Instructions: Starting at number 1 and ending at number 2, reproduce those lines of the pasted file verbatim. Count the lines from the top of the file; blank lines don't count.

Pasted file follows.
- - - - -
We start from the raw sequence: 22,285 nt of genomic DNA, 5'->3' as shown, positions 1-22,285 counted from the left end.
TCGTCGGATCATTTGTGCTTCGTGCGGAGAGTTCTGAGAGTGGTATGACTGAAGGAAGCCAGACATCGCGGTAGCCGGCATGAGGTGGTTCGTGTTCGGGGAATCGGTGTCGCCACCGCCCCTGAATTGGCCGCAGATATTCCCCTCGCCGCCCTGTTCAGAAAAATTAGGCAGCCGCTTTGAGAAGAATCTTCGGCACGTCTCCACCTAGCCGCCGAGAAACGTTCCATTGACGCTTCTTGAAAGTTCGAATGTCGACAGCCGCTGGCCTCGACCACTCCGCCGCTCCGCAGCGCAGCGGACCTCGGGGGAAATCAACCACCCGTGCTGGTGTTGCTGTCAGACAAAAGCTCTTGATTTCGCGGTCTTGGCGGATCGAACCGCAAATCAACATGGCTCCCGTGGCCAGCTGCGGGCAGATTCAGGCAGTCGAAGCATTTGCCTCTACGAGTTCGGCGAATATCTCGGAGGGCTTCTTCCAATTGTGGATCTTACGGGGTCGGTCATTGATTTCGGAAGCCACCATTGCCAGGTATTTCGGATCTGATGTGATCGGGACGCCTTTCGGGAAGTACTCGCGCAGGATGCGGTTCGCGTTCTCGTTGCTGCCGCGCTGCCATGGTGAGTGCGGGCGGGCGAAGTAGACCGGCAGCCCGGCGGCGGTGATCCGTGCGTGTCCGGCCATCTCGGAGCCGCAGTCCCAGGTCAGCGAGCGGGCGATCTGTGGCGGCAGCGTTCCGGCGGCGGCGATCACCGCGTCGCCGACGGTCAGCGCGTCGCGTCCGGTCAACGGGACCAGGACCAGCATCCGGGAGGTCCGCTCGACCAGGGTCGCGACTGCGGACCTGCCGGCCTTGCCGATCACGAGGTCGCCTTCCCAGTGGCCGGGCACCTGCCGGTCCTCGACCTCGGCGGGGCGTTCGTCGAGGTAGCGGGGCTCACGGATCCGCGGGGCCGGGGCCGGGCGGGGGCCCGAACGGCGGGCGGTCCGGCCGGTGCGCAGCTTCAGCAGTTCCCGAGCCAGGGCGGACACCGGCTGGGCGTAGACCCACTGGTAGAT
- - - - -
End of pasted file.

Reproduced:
We start from the raw sequence: 22,285 nt of genomic DNA, 5'->3' as shown, positions 1-22,285 counted from the left end.
TCGTCGGATCATTTGTGCTTCGTGCGGAGAGTTCTGAGAGTGGTATGACTGAAGGAAGCCAGACATCGCGGTAGCCGGCATGAGGTGGTTCGTGTTCGGGGAATCGGTGTCGCCACCGCCCCTGAATTGGCCGCAGATATTCCCCTCGCCGCCCTGTTCAGAAAAATTAGGCAGCCGCTTTGAGAAGAATCTTCGGCACGTCTCCACCTAGCCGCCGAGAAACGTTCCATTGACGCTTCTTGAAAGTTCGAATGTCGACAGCCGCTGGCCTCGACCACTCCGCCGCTCCGCAGCGCAGCGGACCTCGGGGGAAATCAACCACCCGTGCTGGTGTTGCTGTCAGACAAAAGCTCTTGATTTCGCGGTCTTGGCGGATCGAACCGCAAATCAACATGGCTCCCGTGGCCAGCTGCGGGCAGATTCAGGCAGTCGAAGCATTTGCCTCTACGAGTTCGGCGAATATCTCGGAGGGCTTCTTCCAATTGTGGATCTTACGGGGTCGGTCATTGATTTCGGAAGCCACCATTGCCAGGTATTTCGGATCTGATGTGATCGGGACGCCTTTCGGGAAGTACTCGCGCAGGATGCGGTTCGCGTTCTCGTTGCTGCCGCGCTGCCATGGTGAGTGCGGGCGGGCGAAGTAGACCGGCAGCCCGGCGGCGGTGATCCGTGCGTGTCCGGCCATCTCGGAGCCGCAGTCCCAGGTCAGCGAGCGGGCGATCTGTGGCGGCAGCGTTCCGGCGGCGGCGATCACCGCGTCGCCGACGGTCAGCGCGTCGCGTCCGGTCAACGGGACCAGGACCAGCATCCGGGAGGTCCGCTCGACCAGGGTCGCGACTGCGGACCTGCCGGCCTTGCCGATCACGAGGTCGCCTTCCCAGTGGCCGGGCACCTGCCGGTCCTCGACCTCGGCGGGGCGTTCGTCGAGGTAGCGGGGCTCACGGATCCGCGGGGCCGGGGCCGGGCGGGGGCCCGAACGGCGGGCGGTCCGGCCGGTGCGCAGCTTCAGCAGTTCCCGAGCCAGGGCGGACACCGGCTGGGCGTAGACCCACTGGTAGAT